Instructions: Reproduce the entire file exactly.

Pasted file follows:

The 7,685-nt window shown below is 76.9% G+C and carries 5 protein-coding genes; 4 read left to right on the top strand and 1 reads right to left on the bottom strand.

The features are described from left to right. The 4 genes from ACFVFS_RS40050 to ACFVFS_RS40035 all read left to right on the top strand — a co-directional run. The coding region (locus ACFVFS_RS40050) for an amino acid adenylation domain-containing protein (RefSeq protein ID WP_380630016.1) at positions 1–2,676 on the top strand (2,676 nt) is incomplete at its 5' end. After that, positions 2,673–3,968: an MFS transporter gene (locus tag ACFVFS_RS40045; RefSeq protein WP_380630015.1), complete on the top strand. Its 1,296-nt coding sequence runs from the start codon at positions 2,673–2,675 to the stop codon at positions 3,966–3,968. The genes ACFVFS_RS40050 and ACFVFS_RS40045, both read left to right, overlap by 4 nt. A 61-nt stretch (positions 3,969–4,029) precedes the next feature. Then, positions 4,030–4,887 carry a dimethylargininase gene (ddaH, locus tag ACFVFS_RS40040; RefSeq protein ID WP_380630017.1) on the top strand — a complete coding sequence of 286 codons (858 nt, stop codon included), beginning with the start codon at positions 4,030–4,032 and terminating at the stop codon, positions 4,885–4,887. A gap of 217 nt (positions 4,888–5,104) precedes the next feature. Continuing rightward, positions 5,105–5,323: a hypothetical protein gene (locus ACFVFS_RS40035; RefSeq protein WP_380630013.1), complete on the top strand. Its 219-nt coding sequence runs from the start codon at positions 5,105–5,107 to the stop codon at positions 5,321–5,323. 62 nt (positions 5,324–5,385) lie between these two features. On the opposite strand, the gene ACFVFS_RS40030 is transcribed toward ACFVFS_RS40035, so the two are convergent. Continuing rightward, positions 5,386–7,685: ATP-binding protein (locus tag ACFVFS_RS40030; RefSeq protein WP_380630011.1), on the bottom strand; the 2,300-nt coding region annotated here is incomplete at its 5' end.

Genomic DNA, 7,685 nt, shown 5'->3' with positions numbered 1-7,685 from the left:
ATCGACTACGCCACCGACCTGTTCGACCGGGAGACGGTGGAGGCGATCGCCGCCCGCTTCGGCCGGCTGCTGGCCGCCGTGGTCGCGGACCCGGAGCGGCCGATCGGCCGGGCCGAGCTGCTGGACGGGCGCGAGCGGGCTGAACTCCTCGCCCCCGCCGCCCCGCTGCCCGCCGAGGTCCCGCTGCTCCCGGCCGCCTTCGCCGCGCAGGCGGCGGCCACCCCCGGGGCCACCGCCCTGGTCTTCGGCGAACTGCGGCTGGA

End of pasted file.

The 7,685-nt window shown below is 76.9% G+C and carries 5 protein-coding genes; 4 read left to right on the top strand and 1 reads right to left on the bottom strand.

The features are described from left to right. The 4 genes from ACFVFS_RS40050 to ACFVFS_RS40035 all read left to right on the top strand — a co-directional run. The coding region (locus ACFVFS_RS40050) for an amino acid adenylation domain-containing protein (RefSeq protein ID WP_380630016.1) at positions 1–2,676 on the top strand (2,676 nt) is incomplete at its 5' end. After that, positions 2,673–3,968: an MFS transporter gene (locus tag ACFVFS_RS40045; RefSeq protein WP_380630015.1), complete on the top strand. Its 1,296-nt coding sequence runs from the start codon at positions 2,673–2,675 to the stop codon at positions 3,966–3,968. The genes ACFVFS_RS40050 and ACFVFS_RS40045, both read left to right, overlap by 4 nt. A 61-nt stretch (positions 3,969–4,029) precedes the next feature. Then, positions 4,030–4,887 carry a dimethylargininase gene (ddaH, locus tag ACFVFS_RS40040; RefSeq protein ID WP_380630017.1) on the top strand — a complete coding sequence of 286 codons (858 nt, stop codon included), beginning with the start codon at positions 4,030–4,032 and terminating at the stop codon, positions 4,885–4,887. A gap of 217 nt (positions 4,888–5,104) precedes the next feature. Continuing rightward, positions 5,105–5,323: a hypothetical protein gene (locus ACFVFS_RS40035; RefSeq protein WP_380630013.1), complete on the top strand. Its 219-nt coding sequence runs from the start codon at positions 5,105–5,107 to the stop codon at positions 5,321–5,323. 62 nt (positions 5,324–5,385) lie between these two features. On the opposite strand, the gene ACFVFS_RS40030 is transcribed toward ACFVFS_RS40035, so the two are convergent. Continuing rightward, positions 5,386–7,685: ATP-binding protein (locus tag ACFVFS_RS40030; RefSeq protein WP_380630011.1), on the bottom strand; the 2,300-nt coding region annotated here is incomplete at its 5' end.

Genomic DNA, 7,685 nt, shown 5'->3' with positions numbered 1-7,685 from the left:
ATCGACTACGCCACCGACCTGTTCGACCGGGAGACGGTGGAGGCGATCGCCGCCCGCTTCGGCCGGCTGCTGGCCGCCGTGGTCGCGGACCCGGAGCGGCCGATCGGCCGGGCCGAGCTGCTGGACGGGCGCGAGCGGGCTGAACTCCTCGCCCCCGCCGCCCCGCTGCCCGCCGAGGTCCCGCTGCTCCCGGCCGCCTTCGCCGCGCAGGCGGCGGCCACCCCCGGGGCCACCGCCCTGGTCTTCGGCGAACTGCGGCTGGA